When the first designated Wilderness area is home to remote hot-springs, you rejoice and praise Aldo Leopold.
Following up from my last post, I can tell you are incredibly anxious to know the reasons for why I did not explore the cienegas.
Well, friends, the wait is over.
The story goes: I'm strolling into Balmorhea State Park head quarters after an invigorating swim in the springs when I see a familiar vehicle cruise by. It's the Leave No Trace Subaru!
With a burst of enthusiasm, I come charging in, flip flops flopping, arms waving and a smile I could not hide. Turns out they're used to this kind of behavior as they're so well known, kind of like local celebrities in the outdoor community.
Aaron, the sole occupant of the flagship vehicle rolls his window down with a smile, probably because my approach was humorous, and in a few minutes, we were kicking it at their campground. Aaron and Danelle are one of four LNT teams that travel the country for an entire year educating the public on the 7 Principles of Leave No Trace and Outdoor Ethics.
It was fun to get to know the couple and hear about the year-long journey they're on. It was also fun to speak with others who are passionate about conservation. We shared stories about our work with educating the public through recreation and how rewarding it is to work with urban youth in this arena. At the end of our sesh, we exchanged some swag and gave each other a "keep up the good work". It felt right.
To make the encounter all the more serendipitous, it was the night of the SUPER MOON! As the sun was setting, the behemoth moon rose, then shined. It shined so bright and if you're like me, you poorly photographed the moon poorly because we are not photographers and have no idea what we're doing.
What else was cool about the super moon? As I left my new LNT pals, I was headed to the McDonald Observatory which was less than an hour away. It is located in one of the darkest places in the country - the Davis Mountains. The moon was so bright I could drive by its light. In fact, for the next two nights, the moon was so bright it woke me up as I slept under the stars (moon).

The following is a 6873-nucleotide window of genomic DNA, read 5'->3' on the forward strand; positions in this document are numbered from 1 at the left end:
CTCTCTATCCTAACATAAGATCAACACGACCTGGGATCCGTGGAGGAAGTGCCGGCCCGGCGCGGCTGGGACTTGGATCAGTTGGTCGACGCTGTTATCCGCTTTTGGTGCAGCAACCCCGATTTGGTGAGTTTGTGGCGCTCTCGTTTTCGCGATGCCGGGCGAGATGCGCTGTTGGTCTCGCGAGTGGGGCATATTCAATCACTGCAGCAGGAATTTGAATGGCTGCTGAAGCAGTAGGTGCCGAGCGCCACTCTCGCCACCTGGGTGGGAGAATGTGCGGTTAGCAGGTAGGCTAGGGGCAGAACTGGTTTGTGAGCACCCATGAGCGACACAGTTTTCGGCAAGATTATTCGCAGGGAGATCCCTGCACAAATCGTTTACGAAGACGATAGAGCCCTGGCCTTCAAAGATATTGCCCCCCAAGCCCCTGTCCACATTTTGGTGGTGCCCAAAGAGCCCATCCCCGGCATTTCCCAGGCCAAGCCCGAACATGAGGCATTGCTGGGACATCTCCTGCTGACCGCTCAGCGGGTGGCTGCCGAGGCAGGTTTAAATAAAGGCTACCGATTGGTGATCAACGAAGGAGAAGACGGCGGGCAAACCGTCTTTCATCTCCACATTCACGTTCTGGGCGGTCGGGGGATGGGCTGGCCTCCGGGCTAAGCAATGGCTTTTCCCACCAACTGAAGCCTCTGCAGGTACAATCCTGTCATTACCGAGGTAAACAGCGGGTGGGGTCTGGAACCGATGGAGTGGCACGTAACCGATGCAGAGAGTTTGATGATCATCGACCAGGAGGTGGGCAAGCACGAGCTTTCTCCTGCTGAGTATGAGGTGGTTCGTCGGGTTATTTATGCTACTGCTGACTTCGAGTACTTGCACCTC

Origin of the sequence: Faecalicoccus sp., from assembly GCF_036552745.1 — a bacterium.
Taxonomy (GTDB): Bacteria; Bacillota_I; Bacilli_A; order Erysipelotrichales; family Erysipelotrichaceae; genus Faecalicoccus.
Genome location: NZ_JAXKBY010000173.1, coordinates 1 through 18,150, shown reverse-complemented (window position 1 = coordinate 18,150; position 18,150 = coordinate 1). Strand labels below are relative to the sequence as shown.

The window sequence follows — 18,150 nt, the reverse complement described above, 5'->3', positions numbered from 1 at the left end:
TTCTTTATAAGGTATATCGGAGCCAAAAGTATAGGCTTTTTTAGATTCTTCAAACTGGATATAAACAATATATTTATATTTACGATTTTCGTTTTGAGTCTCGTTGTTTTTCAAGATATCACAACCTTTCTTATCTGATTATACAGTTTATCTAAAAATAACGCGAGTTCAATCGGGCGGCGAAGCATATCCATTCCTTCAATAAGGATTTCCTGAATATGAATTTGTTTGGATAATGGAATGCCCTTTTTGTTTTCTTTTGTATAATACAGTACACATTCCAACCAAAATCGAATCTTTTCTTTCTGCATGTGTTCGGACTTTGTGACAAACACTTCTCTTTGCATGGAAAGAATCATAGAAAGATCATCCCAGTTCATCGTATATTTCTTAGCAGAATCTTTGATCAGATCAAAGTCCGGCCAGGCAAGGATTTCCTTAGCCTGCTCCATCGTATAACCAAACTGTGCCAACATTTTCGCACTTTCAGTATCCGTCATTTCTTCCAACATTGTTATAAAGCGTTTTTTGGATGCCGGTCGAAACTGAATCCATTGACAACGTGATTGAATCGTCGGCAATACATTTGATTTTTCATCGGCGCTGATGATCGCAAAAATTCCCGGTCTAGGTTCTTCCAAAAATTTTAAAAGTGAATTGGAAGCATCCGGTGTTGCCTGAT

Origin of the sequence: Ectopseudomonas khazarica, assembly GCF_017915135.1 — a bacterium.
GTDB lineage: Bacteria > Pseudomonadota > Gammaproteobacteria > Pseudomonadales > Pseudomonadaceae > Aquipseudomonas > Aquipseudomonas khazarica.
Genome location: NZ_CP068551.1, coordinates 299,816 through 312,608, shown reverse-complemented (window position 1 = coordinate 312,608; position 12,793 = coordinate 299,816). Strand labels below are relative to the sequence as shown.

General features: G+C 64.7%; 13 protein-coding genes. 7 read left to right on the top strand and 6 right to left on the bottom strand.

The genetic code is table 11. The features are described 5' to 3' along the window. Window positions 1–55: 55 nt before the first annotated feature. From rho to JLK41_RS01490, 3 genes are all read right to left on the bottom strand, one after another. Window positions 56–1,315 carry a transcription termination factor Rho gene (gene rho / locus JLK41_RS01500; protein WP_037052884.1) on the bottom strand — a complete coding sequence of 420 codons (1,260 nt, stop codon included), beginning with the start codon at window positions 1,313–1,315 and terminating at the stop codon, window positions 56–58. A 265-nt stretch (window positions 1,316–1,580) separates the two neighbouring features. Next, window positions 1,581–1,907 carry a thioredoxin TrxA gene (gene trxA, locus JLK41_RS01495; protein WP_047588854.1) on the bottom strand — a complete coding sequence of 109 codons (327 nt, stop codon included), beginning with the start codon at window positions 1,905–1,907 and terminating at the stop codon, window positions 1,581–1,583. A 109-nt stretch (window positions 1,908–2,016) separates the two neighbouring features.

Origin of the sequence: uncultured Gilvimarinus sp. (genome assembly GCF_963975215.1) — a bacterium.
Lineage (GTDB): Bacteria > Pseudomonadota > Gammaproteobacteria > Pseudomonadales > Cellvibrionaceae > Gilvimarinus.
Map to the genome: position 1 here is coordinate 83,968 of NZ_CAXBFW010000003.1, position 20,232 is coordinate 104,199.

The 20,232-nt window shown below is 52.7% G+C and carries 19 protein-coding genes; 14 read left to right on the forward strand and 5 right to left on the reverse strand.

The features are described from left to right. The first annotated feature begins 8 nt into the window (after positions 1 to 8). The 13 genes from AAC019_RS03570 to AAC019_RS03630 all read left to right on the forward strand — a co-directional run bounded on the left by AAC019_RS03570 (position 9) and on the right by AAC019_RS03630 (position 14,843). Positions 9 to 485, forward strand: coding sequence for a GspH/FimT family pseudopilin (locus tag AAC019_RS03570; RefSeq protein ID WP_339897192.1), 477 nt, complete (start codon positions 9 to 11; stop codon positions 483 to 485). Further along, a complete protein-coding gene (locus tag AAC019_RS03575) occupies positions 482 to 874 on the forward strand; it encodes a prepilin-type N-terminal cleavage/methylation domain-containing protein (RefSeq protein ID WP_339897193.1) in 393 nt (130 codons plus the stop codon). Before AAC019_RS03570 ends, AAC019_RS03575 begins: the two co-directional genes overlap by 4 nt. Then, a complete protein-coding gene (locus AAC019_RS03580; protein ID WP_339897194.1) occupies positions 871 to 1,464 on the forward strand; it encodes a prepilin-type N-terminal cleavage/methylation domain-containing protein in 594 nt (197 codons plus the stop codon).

Having the super moon rise at the end of a day filled with learning, experiencing and connecting was the ultimate night cap. I think I nailed the Wilderness and Friendship portion.
Some places you won't ever hear about if don't ask around so when I met Rob from Families in Nature - Austin, I had to know if there were any hidden gems between South Llano River State Park and the McDonald Observatory. The recommendation I got from Rob is turning out to be one of the highlights of this entire journey and after only spending a few hours at a small desert oasis, I am kinda bent on coming back.
In the heart of West Texas is Balmorhea State Park, known as "the cool place in the high desert." Yea, this place is cool. Balmorhea's main attraction is a nearly 2 acre natural spring pool that maintains pleasant temps year round. As much as I love a leisurely swim in a warm spring, I couldn't take my mind off of what a special place I was in.
Having the chance to speak with Christy, one of the park interpreters, I learned what makes this place truly one of a kind. The spring is home to two highly endangered species of fish, one of which is found nowhere else. The spring pumps 15 million gallons of water per day and creates cienegas, or desert marshes, from its flow. You could say life really springs out of this place. High five for that dad joke.
Coming from the Midwest there is a special place in my heart for wetlands and all the ecological equity they carry. I'm drawn to where the life is, where there is diversity and abundance. In the high desert, while not lifeless, the calling of a true oasis is irresistible. You'd think I have explored every inch of the cienega as soon as possible but that wasn't the case.
If you've kept up with the poor job I'm doing on Instagram then you might know why I never made it to the cienega, however there were two really awesome occurrences that I am excited to share. But for the sake of brevity, I'm gonna include them in my next post. Sorry for the clif-hanger!